States have significant flexibility to decide how child care funds will be used and what will be emphasized in achieving the overall goals of improving access to care and the quality of care. For example, within basic Federal requirements, States determine eligibility criteria and co-payments for families as well as provider reimbursement rates. The Department convenes State child care officials and other experts to assess needs within the child care system and to plan remedies where they are needed and improvements where they are possible. Further, to add to this dialog, this year we are funding the first federally sponsored child care policy demonstrations that will be rigorously evaluated.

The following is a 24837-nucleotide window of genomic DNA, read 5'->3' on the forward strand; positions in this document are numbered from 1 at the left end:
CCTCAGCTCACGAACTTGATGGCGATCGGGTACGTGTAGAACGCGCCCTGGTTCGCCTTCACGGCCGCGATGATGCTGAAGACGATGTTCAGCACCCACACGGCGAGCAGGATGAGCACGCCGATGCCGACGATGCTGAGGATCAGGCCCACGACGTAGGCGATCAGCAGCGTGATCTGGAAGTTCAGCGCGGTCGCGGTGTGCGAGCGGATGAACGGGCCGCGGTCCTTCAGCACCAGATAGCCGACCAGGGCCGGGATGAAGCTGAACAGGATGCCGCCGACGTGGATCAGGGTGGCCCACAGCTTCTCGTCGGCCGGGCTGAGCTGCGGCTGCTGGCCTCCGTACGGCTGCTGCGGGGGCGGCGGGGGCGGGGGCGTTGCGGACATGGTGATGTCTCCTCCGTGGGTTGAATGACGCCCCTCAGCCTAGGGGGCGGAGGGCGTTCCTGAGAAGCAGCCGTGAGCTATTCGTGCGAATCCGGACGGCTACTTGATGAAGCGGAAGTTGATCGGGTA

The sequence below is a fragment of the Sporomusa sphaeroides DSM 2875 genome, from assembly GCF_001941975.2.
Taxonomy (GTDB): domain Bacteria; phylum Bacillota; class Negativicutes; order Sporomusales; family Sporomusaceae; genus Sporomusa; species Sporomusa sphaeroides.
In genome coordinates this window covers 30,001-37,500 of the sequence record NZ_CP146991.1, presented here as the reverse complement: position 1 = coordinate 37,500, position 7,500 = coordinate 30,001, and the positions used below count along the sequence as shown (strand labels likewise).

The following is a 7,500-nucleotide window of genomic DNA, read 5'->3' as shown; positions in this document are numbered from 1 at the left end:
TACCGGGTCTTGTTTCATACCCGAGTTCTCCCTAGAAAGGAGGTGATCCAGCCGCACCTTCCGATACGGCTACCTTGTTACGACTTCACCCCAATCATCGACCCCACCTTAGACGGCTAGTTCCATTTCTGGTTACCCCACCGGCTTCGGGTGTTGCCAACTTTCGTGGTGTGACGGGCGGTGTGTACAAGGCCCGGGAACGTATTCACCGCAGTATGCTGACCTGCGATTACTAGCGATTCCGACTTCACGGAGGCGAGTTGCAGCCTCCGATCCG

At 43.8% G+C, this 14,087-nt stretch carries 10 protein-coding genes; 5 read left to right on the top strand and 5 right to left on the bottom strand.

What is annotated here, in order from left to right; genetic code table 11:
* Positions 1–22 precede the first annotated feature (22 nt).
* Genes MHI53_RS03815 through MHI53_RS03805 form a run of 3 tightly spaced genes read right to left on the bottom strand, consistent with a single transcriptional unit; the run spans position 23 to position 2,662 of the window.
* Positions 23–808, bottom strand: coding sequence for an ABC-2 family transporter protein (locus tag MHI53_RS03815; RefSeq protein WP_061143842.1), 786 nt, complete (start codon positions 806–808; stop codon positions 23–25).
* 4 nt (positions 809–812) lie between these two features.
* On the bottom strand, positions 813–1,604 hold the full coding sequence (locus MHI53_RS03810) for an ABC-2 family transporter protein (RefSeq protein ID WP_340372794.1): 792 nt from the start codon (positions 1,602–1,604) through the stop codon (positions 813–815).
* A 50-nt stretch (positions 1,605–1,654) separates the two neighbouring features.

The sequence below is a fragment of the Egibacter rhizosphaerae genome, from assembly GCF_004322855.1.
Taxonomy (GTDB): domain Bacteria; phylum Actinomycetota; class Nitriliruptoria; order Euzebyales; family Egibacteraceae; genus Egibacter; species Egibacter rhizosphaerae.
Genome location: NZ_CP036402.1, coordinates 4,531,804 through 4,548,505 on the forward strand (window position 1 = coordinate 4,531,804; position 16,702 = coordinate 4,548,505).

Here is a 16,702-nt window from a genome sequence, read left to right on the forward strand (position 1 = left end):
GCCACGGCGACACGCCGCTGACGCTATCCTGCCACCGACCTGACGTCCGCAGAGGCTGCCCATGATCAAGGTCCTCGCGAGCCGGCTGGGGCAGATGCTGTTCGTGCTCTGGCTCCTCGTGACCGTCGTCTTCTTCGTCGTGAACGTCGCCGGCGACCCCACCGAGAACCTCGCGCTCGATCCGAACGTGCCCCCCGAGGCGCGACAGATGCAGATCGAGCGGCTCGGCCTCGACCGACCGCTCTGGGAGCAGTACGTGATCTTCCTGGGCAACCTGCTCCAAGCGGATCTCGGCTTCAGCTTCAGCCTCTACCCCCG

Along with State flexibility, parental choice is a key element of a successful child care program. Families must be allowed to choose the care that best meets their needs, whether with a relative, neighbor, child care center, faith-based program, or after-school program. In FY 2000, over 78 percent of CCDF subsidy payments were made using certificates or vouchers. Using these vouchers and other child care payments, 56 percent of children were cared for in a child care center, while 31 percent were in family child care homes, four percent were in group homes, and nine percent were in the child's home. To help parents make these critical child care decisions, CCDF funds parent education and outreach. Nationally, my Department funds the Child Care Aware web-site and toll-free hotline to link parents to information about child care in their local communities.
We are on the right track with CCDF and we must maintain a high level of Federal funding commitment to ensure our child care resources continue to meet the needs of working families.